9) About an hour and a half before you want to eat mix the flatbread ingredients in a large bowl, mix well, knead gently for a few minutes (it should be soft and a bit sticky, please resist the temptation to add more flour!).  Cover it (I tend to put the bowl inside a large plastic bag – a binbag is ideal) and leave it somewhere warm to rise for about an hour.

10) To make the salad finely slice the tomatoes and cabbage, toast the pumpkin seeds and roughly chop the Feta, mix them all together in a big bowl with some salt, pepper, lemon juice and olive oil and set aside for later.

11) About half an hour before you want to eat put a couple of baking sheets in the bottom of the oven to heat up, take the foil off the lamb and turn the heat up high.

12) Divide the dough (which has hopefully now risen a bit) into 6 pieces on a lightly floured surface and roll them out to about 5mm thickness.  Don’t worry about their shape, the more uneven they look the better in my opinion!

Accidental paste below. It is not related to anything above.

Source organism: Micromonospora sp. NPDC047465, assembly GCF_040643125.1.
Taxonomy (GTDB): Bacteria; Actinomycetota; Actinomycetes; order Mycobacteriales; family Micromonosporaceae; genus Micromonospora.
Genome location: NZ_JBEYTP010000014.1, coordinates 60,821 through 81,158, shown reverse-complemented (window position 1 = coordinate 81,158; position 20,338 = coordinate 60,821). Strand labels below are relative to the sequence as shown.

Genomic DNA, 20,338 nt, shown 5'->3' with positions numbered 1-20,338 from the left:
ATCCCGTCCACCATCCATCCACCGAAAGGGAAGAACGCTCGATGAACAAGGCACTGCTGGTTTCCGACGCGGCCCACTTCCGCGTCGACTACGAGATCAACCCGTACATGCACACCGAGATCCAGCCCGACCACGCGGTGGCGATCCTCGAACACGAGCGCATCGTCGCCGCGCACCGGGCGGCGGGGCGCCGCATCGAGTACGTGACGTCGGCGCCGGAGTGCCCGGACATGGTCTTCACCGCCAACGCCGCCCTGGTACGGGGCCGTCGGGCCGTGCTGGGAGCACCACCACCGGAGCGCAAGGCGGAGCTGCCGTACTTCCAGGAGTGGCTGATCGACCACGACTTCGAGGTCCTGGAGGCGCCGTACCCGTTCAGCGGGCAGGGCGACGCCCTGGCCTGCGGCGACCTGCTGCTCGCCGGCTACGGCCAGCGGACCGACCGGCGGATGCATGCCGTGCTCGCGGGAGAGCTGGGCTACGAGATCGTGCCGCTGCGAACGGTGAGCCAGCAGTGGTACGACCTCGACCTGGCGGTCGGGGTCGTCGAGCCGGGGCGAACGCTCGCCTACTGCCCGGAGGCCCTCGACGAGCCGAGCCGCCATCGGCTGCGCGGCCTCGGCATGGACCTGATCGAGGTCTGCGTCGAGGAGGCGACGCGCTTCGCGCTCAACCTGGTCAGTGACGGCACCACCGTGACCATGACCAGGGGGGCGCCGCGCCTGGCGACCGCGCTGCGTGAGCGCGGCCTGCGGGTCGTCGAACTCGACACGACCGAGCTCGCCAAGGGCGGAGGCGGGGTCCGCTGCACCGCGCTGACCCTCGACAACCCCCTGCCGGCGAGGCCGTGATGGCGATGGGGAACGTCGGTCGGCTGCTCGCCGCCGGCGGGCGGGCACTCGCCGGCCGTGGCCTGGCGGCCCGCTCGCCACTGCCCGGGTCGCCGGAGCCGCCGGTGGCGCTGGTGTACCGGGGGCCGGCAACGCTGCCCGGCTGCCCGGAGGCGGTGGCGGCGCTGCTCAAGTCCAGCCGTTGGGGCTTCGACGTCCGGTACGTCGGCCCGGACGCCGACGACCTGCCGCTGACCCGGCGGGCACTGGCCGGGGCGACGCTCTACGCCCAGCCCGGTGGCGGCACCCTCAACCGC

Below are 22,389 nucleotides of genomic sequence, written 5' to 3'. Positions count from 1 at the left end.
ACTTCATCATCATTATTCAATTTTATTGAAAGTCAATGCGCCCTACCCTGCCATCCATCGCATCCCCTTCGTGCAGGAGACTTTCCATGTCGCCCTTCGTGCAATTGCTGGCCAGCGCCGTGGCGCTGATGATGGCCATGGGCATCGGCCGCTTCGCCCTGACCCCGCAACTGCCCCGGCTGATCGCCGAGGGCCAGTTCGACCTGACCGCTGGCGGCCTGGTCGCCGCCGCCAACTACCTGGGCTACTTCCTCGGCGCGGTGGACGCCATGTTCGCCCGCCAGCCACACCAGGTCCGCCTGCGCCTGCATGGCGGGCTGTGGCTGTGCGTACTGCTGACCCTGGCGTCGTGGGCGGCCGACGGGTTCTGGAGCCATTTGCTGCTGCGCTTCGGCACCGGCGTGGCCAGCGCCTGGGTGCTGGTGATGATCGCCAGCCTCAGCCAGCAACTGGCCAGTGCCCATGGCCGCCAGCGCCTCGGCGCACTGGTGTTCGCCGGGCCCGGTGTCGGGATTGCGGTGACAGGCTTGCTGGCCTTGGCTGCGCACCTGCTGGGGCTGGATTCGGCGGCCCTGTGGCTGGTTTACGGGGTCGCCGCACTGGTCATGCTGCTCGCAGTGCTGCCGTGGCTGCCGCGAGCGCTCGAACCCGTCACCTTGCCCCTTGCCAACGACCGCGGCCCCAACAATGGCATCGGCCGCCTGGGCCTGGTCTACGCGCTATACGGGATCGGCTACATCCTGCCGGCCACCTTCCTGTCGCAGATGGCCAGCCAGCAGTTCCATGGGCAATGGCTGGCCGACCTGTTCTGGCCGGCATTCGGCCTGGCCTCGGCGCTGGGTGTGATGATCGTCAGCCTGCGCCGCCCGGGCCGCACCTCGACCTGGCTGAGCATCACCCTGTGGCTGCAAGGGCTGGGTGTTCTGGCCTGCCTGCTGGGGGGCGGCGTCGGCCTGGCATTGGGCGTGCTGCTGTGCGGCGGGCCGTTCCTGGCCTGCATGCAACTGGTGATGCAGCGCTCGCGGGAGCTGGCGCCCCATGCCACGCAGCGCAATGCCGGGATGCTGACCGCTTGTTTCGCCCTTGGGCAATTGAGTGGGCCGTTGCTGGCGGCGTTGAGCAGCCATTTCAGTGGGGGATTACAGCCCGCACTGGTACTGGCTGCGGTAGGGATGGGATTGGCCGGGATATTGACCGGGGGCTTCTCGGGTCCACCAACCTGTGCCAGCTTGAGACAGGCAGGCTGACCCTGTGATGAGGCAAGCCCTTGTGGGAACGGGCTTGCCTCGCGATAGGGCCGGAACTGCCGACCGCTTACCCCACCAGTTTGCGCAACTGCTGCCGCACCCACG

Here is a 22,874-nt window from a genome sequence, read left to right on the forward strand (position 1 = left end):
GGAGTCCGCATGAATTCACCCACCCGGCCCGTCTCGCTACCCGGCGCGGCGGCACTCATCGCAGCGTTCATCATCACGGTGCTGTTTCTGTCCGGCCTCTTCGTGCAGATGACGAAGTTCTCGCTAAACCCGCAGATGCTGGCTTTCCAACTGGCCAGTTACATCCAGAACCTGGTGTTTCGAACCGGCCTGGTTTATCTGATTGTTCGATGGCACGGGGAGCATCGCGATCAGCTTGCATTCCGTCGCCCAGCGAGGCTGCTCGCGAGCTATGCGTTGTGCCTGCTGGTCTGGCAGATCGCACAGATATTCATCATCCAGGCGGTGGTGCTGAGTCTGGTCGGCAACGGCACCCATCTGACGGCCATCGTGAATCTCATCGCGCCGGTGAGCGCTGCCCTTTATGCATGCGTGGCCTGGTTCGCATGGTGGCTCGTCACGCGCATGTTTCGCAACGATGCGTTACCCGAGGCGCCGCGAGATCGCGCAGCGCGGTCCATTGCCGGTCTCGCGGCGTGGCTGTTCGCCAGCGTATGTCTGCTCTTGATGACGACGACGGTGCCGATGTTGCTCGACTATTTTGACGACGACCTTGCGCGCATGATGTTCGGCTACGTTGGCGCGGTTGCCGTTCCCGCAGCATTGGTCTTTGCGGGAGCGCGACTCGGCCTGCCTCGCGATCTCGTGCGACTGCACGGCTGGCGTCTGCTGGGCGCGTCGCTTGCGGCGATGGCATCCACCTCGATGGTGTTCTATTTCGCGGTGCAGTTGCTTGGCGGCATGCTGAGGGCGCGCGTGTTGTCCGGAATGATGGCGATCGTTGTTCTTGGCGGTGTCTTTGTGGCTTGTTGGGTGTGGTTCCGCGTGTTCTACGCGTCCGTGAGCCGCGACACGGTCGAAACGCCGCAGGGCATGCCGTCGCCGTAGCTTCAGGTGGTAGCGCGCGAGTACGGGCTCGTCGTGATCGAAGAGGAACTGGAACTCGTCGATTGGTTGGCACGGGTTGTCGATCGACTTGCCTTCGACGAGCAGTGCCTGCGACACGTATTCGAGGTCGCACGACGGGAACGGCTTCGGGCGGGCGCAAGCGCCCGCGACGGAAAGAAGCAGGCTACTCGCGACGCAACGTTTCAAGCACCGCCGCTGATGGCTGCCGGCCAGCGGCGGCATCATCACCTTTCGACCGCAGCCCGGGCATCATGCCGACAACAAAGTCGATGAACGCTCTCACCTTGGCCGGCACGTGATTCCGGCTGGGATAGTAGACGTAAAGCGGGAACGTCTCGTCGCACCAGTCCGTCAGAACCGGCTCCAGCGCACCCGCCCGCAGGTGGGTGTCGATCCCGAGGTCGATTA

12) About 15 minutes before you want to eat take the lamb out of the oven and put it onto a board to rest.  Mix the fennel in with the salad, it should break up into smaller bits by itself and will hopefully begin to melt the Feta a little.

13) Place the flatbreads onto the preheated baking sheets and put them back in the oven (which should now be on high)

14) Pour the remaining juices and marinade from the baking tray into a saucepan, add a large glass of red wine and turn the heat up so that it begins to reduce down.

15) Once the flatbreads have cooked (they might puff up but they might not, they might start to catch and burn a little, they might not, just keep an eye on them and see what you think!) you can serve it all up.  I think the best way is to have it all on the table and people can just dig in.  You should end up with a bowl of salad, a joint of Lamb, a plate of flatbreads, a bowl of yoghurt, a jug of sauce, a glass of wine each and a lot of sticky fingers!

16) Eat and enjoy!

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This picture is so good I’ve got to put it in again, sorry!